Tokyo Knife Attack

June 8th, 2008

There are very few times in life that you can look to and say, “Now I know that ‘x’ book changed my life.” Usually, whatever way a book might have changed you is subtle and insidious. You never notice the choice you made or the shift in your reactions.

Today was not like that. My reading of this BBC article was changed by having read Haruki Murakami, I’m not sure for the better. My initial reaction, upon reading that the knifing happened on the same day as another knifing from 2001, was to think that it would be a Murakami story in a few years. A lot of his work is about finding order and shape to the seemingly meaningless events that surround us. Once the matching dates came in, it just felt like one of his stories. Combine that with an increase in mass stabbings… and well, I start to feel a little guilty thinking that way.

This Just In…

December 25th, 2006

Murakami, like so many of the successful artists in this world, comes from money. Small yawn. I remember a friend in college saying that he wanted to bring back the age of the patron. I’m at work now, so I can’t say that I blame him. The sad fact of the matter is that making art takes time. No one ever reads the first, second, or third draft of a novel. Most art forms are like that. The time you need to work on it has to be, in effect, bought. And now, back to work.

Wild Sheep Chase

December 10th, 2006

A while ago I read A Wild Sheep Chase by Murakami. I kept talking about it until Mark asked me to let him borrow it. He liked it too. The other day we came up with a drink we were both quite happy with, and we decided to name it A Wild Sheep Chase. While it’s served cold, I do think think it’s a nice winter drink. Here’s how we made it.

A Wild Sheep Chase
2 1/4 oz dark or medium rum
3/4 oz sweet vermouth
2 dashes lemon bitters (we had Fees)
1 dash aromatic bitters (again, Fees)

I’m thinking of making it two dashes of the aromatic, but that’s because I love aromatic bitters, and on some level I want to add them to every drink I make.


Norwegian Wood

December 2nd, 2006

At around 4 A.M. I finished Norwegian Wood. The last sentence did not sit right with me. I had loved it up to that point, and then the last sentence left this little sour note in my mouth. I have a friend who speaks Japanese and was pretty sure that he had read it, so I shot him off an email.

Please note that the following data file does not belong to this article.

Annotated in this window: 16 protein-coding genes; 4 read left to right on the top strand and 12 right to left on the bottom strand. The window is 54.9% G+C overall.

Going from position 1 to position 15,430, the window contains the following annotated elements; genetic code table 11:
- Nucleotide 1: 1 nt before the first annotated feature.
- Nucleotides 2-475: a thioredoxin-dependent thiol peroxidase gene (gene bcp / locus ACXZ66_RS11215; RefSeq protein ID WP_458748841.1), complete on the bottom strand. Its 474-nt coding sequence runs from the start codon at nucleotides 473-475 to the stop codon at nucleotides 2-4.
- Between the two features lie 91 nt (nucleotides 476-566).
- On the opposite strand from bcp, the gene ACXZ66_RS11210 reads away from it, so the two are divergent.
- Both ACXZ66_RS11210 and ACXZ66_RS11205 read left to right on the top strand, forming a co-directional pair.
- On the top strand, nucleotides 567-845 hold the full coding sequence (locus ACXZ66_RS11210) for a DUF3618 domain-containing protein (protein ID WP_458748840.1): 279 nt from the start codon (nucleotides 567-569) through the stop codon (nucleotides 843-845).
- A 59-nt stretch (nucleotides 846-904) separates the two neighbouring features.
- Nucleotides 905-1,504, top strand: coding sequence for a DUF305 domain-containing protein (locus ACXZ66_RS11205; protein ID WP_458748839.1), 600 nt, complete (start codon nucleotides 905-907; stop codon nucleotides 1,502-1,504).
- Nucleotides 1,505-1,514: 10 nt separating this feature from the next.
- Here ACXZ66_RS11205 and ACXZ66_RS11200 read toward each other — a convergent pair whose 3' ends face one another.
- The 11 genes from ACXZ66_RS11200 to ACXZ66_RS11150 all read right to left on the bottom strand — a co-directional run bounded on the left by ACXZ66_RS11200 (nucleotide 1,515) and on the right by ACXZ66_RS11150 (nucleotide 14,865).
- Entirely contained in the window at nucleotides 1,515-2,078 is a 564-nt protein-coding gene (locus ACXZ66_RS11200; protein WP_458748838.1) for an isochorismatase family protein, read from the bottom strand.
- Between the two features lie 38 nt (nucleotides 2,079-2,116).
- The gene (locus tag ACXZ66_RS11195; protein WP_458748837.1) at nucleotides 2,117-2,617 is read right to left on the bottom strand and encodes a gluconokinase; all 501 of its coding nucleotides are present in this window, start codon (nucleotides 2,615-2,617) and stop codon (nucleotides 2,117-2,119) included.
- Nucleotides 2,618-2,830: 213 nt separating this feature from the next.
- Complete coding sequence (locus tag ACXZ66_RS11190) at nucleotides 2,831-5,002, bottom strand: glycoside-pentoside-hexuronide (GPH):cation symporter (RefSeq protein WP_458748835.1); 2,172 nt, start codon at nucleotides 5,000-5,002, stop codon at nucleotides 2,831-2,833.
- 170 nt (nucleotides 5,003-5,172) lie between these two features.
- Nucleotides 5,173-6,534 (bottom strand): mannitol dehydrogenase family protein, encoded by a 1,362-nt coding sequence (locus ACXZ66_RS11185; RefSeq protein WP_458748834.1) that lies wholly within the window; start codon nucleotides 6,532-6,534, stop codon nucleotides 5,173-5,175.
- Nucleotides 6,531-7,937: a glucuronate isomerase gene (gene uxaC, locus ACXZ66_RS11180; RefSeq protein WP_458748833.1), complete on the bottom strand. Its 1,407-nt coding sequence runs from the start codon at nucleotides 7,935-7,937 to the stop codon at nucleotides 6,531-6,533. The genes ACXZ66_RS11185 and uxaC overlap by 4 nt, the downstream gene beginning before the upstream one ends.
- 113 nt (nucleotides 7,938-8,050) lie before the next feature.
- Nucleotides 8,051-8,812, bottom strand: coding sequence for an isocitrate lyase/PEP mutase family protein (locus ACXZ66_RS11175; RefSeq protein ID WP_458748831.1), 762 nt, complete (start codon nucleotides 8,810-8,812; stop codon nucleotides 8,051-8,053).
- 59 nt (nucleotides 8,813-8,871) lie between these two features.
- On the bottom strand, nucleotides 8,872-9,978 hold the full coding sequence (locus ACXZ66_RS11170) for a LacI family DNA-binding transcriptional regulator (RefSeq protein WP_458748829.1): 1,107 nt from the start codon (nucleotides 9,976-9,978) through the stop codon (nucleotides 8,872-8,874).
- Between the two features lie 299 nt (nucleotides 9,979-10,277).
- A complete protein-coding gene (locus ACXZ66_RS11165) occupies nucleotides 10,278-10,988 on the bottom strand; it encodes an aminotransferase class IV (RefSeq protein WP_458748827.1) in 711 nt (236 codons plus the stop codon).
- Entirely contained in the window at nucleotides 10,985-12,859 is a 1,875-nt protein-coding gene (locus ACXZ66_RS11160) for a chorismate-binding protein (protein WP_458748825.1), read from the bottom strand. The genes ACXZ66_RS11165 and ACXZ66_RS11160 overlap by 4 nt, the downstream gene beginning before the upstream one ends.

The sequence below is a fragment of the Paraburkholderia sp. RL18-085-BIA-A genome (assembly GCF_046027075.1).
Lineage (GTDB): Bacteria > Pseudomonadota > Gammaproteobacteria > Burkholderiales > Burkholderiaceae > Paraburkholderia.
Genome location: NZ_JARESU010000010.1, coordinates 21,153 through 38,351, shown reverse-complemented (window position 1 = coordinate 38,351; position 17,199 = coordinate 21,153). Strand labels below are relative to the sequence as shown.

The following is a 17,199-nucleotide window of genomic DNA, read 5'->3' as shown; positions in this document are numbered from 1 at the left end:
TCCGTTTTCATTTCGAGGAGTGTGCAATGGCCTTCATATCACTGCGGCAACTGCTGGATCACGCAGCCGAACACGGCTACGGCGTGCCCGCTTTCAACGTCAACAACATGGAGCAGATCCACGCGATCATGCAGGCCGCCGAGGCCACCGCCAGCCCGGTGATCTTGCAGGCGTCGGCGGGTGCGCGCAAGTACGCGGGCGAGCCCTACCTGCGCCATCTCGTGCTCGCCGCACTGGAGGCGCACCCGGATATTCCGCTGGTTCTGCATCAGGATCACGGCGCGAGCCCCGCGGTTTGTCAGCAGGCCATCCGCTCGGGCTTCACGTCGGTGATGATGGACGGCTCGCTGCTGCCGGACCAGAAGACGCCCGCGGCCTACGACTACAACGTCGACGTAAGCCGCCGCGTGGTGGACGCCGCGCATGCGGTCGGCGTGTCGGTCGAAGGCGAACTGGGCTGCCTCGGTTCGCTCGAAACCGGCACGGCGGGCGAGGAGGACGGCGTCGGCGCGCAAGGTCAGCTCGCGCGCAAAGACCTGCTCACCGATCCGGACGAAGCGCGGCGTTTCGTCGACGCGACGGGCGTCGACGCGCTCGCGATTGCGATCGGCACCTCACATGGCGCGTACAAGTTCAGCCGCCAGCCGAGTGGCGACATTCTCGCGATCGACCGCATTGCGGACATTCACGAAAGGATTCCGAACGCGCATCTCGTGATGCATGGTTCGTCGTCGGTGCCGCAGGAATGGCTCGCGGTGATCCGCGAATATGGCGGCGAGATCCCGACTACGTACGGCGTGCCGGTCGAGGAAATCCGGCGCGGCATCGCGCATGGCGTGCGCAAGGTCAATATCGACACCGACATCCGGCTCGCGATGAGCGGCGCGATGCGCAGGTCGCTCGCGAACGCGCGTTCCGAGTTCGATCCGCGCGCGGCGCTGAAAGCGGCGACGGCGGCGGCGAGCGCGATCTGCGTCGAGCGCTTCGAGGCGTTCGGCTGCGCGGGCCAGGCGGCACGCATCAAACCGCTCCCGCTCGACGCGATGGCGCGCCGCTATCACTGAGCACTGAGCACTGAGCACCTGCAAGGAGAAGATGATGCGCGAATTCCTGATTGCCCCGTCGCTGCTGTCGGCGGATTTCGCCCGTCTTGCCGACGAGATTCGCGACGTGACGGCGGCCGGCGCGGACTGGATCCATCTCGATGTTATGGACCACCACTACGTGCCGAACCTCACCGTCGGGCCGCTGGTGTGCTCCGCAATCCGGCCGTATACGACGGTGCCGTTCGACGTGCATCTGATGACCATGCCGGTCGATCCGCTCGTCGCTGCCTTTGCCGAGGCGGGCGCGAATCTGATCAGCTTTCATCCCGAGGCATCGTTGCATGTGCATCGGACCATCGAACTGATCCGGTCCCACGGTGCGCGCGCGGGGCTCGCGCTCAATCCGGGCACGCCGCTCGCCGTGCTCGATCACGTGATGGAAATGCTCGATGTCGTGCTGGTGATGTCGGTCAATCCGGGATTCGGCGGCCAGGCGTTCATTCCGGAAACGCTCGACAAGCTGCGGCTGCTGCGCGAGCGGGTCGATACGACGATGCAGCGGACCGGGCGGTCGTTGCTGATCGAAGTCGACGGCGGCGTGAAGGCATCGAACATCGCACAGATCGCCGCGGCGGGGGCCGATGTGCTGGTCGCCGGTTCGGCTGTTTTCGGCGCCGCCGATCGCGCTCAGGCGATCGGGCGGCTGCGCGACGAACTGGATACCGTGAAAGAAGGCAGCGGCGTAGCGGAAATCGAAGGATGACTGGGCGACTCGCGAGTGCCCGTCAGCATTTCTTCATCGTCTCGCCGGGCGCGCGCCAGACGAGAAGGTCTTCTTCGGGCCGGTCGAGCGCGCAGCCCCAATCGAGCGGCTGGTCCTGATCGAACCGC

He had read it. He also knew the translator of the official release. Based on his trust of the translator, he told me that the last line was probably well translated, though he didn’t have his Japanese copy to check for himself. Small world.

Even with the last line reading the way it does, I think this has become a favorite novel. I was tempted to re-read it the moment I finished, not that Murakami needs my good words to make his fortune, as the book was a wild success.

When reading something in translation, I always feel a little sad that I won’t be able to experience the story in the language which the author created it. There is something about the way that Murakami writes that does not leave me with as much of this melancholy feeling. What I like about him is what he chooses to put into a scene, the objects and things he chooses to describe, and not the way that he describes them. It may be I would get even more out of the way he describes them. I’ll have to live without that, but either he, or the translators that handle his work, are very good at softening the blow.

I can’t wait to get to Kafka on the Shore and Wind Up Bird.

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